# Calculating Work and E-field from and equipotential contour graph

• aximwolf
In summary, the conversation is about calculating the work done by an external agent to move a charge and the magnitude of the electric field at a specific point. The equations used are W = q∆V and E = -∆V/∆L. The main question is how to interpret the graph to find the values for ∆V and ∆L, which can be done by counting the number of lines and determining the potential difference between them. The tutors also discuss the symmetry of the lines and the use of equal increments in potential for contour lines.
aximwolf

## Homework Statement

A) Calculate the work performed by an external agent to move a charge of -0.59x10-12 C from i' to b'.

B) Calculate the magnitude of the electric field at k'

## Homework Equations

W = q∆V

Where ∆V is the potential diﬀerence between the two potential lines each point
lies on

E = -∆V/∆L

## The Attempt at a Solution

A) I know the work equation is charge x the change in V but I am not sure how to interpret the Equipotential lines in order to get change in V.

B) I know the equation is E = -∆V/∆L but I am not sure how to calculate both those variables from the graph.

The real question I have is how to interpret this graph to get ∆V and ∆L? I know that an Equipotential contour graph shows the plain perpendicular to the e-filed thus making Volts zero at any place there isn't a point charge.

The difference in elctric potential for two adjacent equi-potential "lines" is ±1 Volt.

aximwolf said:

## Homework Statement

A) Calculate the work performed by an external agent to move a charge of -0.59x10-12 C from i' to b'.

B) Calculate the magnitude of the electric field at k'

## Homework Equations

W = q∆V

Where ∆V is the potential diﬀerence between the two potential lines each point
lies on

E = -∆V/∆L

## The Attempt at a Solution

A) I know the work equation is charge x the change in V but I am not sure how to interpret the Equipotential lines in order to get change in V.

B) I know the equation is E = -∆V/∆L but I am not sure how to calculate both those variables from the graph.

The real question I have is how to interpret this graph to get ∆V and ∆L? I know that an Equipotential contour graph shows the plain perpendicular to the e-filed thus making Volts zero at any place there isn't a point charge.

(A)
You have the right idea, you just need to find the potentials at points i and b in order to calculation ΔV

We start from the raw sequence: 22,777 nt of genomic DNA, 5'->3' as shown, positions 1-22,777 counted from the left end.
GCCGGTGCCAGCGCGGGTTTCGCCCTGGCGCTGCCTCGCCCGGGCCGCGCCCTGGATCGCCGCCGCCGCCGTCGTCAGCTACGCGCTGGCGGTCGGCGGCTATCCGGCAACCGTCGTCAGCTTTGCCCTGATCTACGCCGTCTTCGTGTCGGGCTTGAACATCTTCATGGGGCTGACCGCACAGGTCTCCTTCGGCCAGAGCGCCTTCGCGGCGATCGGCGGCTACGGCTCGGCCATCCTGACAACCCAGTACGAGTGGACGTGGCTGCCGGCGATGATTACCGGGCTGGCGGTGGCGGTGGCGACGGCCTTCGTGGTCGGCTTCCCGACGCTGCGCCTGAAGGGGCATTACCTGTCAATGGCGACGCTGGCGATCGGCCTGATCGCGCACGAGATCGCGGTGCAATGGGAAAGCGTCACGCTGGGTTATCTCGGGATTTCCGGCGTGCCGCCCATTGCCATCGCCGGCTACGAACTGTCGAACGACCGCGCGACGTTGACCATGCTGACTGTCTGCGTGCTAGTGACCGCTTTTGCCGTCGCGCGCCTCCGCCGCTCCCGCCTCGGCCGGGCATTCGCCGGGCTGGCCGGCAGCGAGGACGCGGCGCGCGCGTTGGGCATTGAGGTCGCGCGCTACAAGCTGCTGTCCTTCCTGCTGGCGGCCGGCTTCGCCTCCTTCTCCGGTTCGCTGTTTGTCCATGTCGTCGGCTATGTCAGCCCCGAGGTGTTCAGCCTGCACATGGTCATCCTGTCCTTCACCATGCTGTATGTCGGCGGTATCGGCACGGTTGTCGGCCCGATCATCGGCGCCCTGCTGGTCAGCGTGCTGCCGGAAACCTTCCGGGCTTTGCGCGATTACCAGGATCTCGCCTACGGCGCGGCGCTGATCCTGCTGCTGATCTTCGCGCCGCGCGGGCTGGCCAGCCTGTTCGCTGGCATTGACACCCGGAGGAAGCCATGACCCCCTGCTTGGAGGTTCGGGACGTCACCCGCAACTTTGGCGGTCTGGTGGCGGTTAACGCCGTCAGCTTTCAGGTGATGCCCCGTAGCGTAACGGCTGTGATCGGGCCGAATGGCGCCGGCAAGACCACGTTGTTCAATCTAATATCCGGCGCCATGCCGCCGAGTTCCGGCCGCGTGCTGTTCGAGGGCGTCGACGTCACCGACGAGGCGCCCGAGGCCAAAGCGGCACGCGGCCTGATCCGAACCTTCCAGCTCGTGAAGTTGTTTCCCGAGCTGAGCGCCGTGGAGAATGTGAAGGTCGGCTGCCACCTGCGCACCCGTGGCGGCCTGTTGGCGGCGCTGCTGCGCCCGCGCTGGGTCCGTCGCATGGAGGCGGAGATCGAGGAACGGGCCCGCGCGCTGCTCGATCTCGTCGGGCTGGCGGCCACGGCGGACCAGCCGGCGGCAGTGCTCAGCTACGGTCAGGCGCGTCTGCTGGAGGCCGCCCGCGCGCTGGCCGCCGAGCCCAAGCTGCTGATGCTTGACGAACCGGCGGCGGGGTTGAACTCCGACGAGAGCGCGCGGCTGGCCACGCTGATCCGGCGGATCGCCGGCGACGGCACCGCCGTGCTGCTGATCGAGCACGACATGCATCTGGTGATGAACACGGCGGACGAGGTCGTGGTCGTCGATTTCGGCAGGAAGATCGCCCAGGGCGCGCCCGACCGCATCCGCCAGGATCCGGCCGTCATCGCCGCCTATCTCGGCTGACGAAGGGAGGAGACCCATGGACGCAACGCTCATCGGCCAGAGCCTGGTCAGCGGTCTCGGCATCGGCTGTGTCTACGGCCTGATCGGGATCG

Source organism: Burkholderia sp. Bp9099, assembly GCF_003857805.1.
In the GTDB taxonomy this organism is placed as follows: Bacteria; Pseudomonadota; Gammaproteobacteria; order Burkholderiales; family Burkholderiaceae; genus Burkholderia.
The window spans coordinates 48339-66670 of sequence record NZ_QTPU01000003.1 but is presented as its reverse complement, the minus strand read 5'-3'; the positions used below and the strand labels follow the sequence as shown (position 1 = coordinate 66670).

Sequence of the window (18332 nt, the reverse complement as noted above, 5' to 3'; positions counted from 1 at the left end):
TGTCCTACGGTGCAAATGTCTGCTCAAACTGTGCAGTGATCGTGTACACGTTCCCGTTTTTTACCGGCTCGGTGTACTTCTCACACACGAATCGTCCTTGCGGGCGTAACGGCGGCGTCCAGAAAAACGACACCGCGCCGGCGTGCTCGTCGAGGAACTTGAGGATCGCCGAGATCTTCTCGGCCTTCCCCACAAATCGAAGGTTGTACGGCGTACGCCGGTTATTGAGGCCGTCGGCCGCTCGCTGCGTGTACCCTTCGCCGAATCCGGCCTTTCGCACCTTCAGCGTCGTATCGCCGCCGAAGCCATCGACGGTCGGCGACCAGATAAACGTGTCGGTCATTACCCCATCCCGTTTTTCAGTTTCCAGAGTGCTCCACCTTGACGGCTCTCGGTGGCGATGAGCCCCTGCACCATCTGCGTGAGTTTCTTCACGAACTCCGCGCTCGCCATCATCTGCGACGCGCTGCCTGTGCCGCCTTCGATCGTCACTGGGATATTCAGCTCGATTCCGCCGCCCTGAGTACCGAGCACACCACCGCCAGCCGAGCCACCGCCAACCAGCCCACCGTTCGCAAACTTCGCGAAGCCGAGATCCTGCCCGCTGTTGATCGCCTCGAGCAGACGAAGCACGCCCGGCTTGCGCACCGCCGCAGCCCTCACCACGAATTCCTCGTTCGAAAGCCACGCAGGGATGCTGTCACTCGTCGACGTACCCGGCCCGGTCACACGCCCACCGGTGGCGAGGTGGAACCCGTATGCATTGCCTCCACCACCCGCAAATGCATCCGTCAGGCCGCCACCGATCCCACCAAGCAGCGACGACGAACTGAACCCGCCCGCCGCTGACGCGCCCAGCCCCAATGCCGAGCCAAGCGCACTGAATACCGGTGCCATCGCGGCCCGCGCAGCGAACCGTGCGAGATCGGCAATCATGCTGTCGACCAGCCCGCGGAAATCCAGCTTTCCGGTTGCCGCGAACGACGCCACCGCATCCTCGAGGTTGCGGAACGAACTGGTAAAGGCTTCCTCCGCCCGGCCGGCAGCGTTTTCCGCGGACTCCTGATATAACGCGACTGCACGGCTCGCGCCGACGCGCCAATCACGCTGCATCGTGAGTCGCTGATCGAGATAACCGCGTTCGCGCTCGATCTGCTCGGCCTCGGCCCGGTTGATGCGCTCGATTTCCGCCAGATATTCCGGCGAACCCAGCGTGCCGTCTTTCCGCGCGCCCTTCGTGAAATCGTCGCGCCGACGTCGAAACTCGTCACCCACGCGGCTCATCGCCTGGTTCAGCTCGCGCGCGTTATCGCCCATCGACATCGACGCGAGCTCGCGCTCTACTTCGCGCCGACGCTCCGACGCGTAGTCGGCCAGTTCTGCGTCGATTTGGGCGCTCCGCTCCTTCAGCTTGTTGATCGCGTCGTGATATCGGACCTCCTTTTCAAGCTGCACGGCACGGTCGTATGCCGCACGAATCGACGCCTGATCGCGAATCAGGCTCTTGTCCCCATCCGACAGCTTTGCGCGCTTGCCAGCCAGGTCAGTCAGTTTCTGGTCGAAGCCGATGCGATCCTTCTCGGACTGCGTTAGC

For point i, notice that it is between the lines labelled 0V and +5. (Had you noticed the "+5" contour line?). How many lines over from the 0V line is i? How many volts is that?

Redbelly98 said:
(A)
You have the right idea, you just need to find the potentials at points i and b in order to calculation ΔV

For point i, notice that it is between the lines labelled 0V and +5. (Had you noticed the "+5" contour line?). How many lines over from the 0V line is i? How many volts is that?

will that work ... i mean the lines are not symmetrical ... if they were we could say that pot. increase by +1 when you move every line ahead ... can we do that in this case also when lines are not symmetrically separated?

Thank you tutors for your help that worked!

cupid.callin said:
will that work ... i mean the lines are not symmetrical ... if they were we could say that pot. increase by +1 when you move every line ahead ... can we do that in this case also when lines are not symmetrically separated?
Yes, it will work. It is customary to draw contour lines with an equal increment in potential between adjacent contours. It's true for topographic maps as well, if you're familiar with those.

aximwolf said:
Thank you tutors for your help that worked!
You're welcome.

## What is an equipotential contour graph?

An equipotential contour graph is a visual representation of the electric potential at different points in space. It consists of lines, known as equipotential lines, that connect points with the same electric potential.

## How do you calculate work from an equipotential contour graph?

To calculate work from an equipotential contour graph, you can use the equation W = qΔV, where q is the charge and ΔV is the change in electric potential between two points. Simply multiply the charge by the difference in electric potential between the two points to find the work done.

## How can you determine the electric field from an equipotential contour graph?

The electric field can be determined by finding the slope of the equipotential lines on the graph. The electric field will be perpendicular to the equipotential lines and the stronger the field, the closer the equipotential lines will be to each other.

## What information can you gather from an equipotential contour graph?

An equipotential contour graph can provide information about the electric potential and electric field at different points in space. It can also show the direction and strength of the electric field, as well as the work done by the field on a charged particle.

## How does distance affect the electric potential and electric field in an equipotential contour graph?

In an equipotential contour graph, the distance between the equipotential lines represents the change in electric potential. The closer the lines are to each other, the greater the change in potential over that distance. As for the electric field, the closer the equipotential lines are, the stronger the electric field will be in that region.

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